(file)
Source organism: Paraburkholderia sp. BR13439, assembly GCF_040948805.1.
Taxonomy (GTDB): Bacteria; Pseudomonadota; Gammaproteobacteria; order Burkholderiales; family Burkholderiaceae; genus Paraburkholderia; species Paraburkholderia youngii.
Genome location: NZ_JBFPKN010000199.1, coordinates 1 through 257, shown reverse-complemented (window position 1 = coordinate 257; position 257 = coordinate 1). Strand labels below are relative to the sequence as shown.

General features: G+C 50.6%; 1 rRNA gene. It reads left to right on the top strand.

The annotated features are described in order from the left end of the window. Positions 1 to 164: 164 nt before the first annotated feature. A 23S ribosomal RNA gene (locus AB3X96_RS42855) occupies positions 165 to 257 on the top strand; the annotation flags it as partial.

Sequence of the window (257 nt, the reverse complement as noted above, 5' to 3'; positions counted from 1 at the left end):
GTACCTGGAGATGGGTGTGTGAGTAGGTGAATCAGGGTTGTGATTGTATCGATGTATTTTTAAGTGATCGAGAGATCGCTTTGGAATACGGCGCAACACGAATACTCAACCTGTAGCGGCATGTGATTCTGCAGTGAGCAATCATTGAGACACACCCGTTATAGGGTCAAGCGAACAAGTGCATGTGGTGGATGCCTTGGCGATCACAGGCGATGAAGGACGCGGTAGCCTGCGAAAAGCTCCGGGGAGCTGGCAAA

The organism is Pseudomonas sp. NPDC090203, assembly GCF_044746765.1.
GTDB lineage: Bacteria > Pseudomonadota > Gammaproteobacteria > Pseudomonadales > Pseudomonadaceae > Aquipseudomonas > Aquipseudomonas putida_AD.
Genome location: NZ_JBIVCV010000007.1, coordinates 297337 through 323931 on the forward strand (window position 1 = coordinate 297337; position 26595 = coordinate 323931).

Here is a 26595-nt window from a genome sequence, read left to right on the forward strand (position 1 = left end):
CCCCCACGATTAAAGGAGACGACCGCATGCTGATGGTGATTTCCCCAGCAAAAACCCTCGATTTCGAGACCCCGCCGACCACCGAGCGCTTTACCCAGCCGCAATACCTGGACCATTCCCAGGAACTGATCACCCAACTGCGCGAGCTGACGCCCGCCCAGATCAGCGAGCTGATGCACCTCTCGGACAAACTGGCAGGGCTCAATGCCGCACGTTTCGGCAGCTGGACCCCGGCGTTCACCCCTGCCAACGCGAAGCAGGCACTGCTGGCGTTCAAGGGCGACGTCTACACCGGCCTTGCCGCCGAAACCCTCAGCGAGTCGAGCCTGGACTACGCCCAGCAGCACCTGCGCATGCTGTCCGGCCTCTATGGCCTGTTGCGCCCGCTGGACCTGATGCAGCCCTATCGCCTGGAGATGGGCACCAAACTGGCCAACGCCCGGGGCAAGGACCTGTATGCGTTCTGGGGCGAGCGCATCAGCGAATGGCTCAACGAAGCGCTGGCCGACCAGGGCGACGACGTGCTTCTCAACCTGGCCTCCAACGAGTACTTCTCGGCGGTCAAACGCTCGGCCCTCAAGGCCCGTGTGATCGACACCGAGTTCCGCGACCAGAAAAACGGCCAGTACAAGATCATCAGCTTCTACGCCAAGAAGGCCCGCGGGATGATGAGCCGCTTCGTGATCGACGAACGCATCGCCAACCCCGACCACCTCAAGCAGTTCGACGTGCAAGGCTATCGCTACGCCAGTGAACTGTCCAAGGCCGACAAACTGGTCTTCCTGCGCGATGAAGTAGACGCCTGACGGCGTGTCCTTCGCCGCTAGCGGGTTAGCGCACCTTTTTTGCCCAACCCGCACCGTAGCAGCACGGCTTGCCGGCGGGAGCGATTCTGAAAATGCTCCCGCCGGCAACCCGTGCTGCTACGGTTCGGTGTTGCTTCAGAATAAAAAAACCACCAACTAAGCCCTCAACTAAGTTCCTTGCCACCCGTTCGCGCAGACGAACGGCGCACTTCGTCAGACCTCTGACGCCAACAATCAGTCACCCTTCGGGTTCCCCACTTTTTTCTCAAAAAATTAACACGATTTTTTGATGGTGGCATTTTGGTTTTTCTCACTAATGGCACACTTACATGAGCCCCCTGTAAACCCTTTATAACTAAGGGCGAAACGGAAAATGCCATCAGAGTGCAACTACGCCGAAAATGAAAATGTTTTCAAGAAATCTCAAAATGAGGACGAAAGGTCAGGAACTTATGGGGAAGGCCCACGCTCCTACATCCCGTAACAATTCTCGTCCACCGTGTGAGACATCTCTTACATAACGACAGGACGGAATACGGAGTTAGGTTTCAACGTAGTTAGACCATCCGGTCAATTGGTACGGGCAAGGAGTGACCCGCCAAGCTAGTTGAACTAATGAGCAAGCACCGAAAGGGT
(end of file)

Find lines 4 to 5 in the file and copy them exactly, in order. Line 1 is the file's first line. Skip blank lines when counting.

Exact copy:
General features: G+C 50.6%; 1 rRNA gene. It reads left to right on the top strand.

The annotated features are described in order from the left end of the window. Positions 1 to 164: 164 nt before the first annotated feature. A 23S ribosomal RNA gene (locus AB3X96_RS42855) occupies positions 165 to 257 on the top strand; the annotation flags it as partial.